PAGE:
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Workers' Compensation

CWCI Examines California WC COVID-19 Death Claim Trends and Characteristics

Oakland – The number of California workers’ compensation death claims more than doubled last year as the pandemic resulted in 866 COVID death claims, bringing the total number of job-related death claims for the year to 1,563, up from 748 in 2019 according to a new California Workers’ Compensation Institute (CWCI) analysis. The analysis also found that despite a sharp drop in work-related COVID cases from January through June of this year, an additional 166 COVID death claims were reported for the first half of 2021, for a total of 1,032 COVID death claims in the first 18 months of the pandemic.

CWCI’s review of California workers’ compensation COVID-19 death claim trends and characteristics uses data on COVID-19 and non-COVID-19 claims with January 1, 2020 through June 30, 2021 dates of injury that were reported to the state Division of Workers’ Compensation (DWC) as of July 26. The study encompassed all 148,222 COVID-19 claims for the 18-month study period (including the 1,032 COVID death claims) and 899 non-COVID death claims reported for the same period. Among the findings: 

  • COVID surpassed transportation incidents as the leading cause of job-related deaths claimed in California, as the 1,032 COVID death claims reported for the first 18 months of the pandemic represented 53% of all death claims reported in the state for that period.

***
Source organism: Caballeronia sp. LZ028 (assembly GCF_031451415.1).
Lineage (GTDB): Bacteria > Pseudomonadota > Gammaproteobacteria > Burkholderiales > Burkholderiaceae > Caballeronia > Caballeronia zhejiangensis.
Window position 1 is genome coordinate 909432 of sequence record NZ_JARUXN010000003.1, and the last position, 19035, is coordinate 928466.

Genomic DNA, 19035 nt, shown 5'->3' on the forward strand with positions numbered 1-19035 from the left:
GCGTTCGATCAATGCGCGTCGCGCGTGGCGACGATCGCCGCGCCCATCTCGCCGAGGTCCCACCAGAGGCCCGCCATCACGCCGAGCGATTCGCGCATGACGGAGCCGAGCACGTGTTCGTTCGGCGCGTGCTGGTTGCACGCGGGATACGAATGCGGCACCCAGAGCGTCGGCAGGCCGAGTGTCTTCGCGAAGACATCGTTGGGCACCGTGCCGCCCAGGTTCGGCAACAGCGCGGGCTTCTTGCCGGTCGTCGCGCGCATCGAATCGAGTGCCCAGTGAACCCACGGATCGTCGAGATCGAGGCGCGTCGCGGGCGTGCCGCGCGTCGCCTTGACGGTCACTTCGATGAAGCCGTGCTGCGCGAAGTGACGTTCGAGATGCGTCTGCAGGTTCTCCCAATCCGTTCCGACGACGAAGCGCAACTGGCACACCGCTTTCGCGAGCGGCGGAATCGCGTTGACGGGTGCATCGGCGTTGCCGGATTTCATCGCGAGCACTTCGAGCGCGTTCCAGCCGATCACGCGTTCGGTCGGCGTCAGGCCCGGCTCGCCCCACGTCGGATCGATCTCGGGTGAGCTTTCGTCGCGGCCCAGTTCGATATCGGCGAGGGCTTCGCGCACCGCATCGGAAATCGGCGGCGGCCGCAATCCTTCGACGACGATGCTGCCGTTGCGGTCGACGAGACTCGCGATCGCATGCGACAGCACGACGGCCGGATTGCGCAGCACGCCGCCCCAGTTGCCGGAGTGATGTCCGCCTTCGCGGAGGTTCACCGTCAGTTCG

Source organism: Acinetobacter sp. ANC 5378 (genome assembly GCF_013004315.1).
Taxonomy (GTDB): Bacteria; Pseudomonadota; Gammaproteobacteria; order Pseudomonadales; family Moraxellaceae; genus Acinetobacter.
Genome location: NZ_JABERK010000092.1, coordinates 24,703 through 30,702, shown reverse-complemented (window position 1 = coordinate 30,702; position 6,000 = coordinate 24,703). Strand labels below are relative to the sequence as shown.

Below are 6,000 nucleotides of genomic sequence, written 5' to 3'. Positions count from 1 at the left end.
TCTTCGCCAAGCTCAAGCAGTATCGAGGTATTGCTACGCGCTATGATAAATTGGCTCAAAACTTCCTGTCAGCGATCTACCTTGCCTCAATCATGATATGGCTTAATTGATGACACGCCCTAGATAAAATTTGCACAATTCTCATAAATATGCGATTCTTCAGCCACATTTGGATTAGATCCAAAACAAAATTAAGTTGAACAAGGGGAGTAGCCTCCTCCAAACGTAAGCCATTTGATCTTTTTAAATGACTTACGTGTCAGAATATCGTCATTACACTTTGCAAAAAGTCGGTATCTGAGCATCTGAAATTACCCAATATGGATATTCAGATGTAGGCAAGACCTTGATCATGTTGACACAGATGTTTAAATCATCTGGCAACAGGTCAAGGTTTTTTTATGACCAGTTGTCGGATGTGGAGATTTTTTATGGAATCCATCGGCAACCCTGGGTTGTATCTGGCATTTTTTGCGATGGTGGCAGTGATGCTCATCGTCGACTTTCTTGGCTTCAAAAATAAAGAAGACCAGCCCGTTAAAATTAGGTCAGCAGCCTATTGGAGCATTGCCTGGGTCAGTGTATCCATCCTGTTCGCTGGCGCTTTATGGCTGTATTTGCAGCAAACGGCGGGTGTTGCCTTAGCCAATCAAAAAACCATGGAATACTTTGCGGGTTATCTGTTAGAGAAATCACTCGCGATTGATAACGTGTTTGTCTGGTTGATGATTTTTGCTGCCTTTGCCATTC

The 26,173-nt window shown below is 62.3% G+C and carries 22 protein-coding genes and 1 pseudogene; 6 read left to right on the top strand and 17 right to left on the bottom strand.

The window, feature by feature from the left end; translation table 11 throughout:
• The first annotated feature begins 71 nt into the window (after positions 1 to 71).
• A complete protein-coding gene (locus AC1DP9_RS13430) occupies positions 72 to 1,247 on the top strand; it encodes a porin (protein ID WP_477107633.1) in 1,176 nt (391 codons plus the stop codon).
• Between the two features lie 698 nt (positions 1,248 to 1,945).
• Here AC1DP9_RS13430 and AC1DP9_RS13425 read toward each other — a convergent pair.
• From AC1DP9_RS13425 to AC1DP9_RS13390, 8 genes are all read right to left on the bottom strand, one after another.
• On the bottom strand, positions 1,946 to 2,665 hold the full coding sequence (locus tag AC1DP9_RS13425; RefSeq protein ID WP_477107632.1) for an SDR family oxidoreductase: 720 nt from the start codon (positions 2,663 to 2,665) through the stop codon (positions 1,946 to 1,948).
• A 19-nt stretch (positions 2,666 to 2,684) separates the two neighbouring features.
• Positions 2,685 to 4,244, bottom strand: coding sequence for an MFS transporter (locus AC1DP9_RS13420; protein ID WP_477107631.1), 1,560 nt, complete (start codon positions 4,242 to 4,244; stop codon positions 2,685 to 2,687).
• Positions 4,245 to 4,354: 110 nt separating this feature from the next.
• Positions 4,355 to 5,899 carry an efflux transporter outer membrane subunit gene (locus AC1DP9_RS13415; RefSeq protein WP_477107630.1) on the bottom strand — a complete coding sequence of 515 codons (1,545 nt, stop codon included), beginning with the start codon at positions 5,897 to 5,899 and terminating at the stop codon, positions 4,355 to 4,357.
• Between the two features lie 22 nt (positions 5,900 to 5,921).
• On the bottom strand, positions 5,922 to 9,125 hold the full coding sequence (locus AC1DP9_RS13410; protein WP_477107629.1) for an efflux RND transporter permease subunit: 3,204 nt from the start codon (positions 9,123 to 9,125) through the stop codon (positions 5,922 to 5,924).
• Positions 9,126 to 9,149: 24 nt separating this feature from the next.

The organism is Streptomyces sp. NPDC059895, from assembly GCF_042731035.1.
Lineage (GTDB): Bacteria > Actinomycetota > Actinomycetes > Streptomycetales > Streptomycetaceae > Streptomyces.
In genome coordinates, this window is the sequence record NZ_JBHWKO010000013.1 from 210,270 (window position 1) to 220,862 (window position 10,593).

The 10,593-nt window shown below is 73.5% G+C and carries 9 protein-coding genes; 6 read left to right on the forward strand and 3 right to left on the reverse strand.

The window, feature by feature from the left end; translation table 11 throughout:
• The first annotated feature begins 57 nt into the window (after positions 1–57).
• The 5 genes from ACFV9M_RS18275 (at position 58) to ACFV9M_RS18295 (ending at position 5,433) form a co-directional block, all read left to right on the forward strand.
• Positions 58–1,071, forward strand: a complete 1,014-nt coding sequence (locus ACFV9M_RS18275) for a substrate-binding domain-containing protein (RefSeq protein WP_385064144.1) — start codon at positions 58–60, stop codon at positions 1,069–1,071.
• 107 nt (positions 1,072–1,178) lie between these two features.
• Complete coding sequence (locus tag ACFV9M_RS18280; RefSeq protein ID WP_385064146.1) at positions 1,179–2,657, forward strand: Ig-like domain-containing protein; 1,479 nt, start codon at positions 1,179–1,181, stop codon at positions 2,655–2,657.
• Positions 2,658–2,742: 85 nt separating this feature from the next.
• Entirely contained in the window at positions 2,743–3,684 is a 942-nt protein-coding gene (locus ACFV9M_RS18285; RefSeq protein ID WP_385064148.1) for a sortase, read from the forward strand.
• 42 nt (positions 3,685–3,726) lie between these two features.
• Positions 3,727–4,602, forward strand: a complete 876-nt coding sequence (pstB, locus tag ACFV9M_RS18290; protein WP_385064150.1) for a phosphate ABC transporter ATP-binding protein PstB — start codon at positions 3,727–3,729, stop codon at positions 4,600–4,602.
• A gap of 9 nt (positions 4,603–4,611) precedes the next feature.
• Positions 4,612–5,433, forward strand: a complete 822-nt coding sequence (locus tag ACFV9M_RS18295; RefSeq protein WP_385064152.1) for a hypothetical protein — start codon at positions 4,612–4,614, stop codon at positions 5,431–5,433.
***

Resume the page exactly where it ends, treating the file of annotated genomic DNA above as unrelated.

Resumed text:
• Since the pandemic began, death claims have been more than 6 times as prevalent among COVID claims than non-COVID claims. For the 18-month period ending in June there were 6.96 death claims per 1,000 COVID claims compared to 1.12 death claims per 1,000 non-COVID claims.
  • A quarter of all COVID claims have involved workers over age 50, but this age group accounted for 72% of the COVID death claims. In contrast, workers between the ages of 30 and 49 accounted for 48% of all COVID claims, but only 20% of the COVID death claims.
  • Females accounted for 26% of the COVID death claims, which is well below their 46% share of the state’s work force and their 48% share of all COVID claims, but well above their 15% share of non-COVID death claims, likely due to the high concentration of females in the health care sector, especially in jobs requiring direct patient contact, which were especially hard hit by the coronavirus last year.
  • The health care sector has suffered the heaviest toll during the pandemic, accounting for 30% of all COVID claims and 21% of COVID death claims over the 18-month study period. A closer look, however, reveals that after vaccines became widely available, the health care sector’s share fell from one out of three COVID claims last year to one out of five COVID claims from February through June of this year.
  • Public safety/government workers share of the COVID claims increased from 17% last year to 22% for the 5-month period that began in February, the same month that this sector overtook health care in terms of monthly COVID claim volume. Since February, retail and transportation workers’ share of the COVID claims are each up by 3 percentage points while manufacturing workers’ share is up by 2 percentage points.
  • Regional data show Los Angeles County accounted for 26% of the state’s jobs, 28% of all COVID claims, and 25% of non-COVID death claims during the study period, but 38% of the COVID death claims.      

 CWCI’s review of California workers’ compensation death claims has been released as a Spotlight Report, which is available free under the Research tab at http://www.cwci.org/.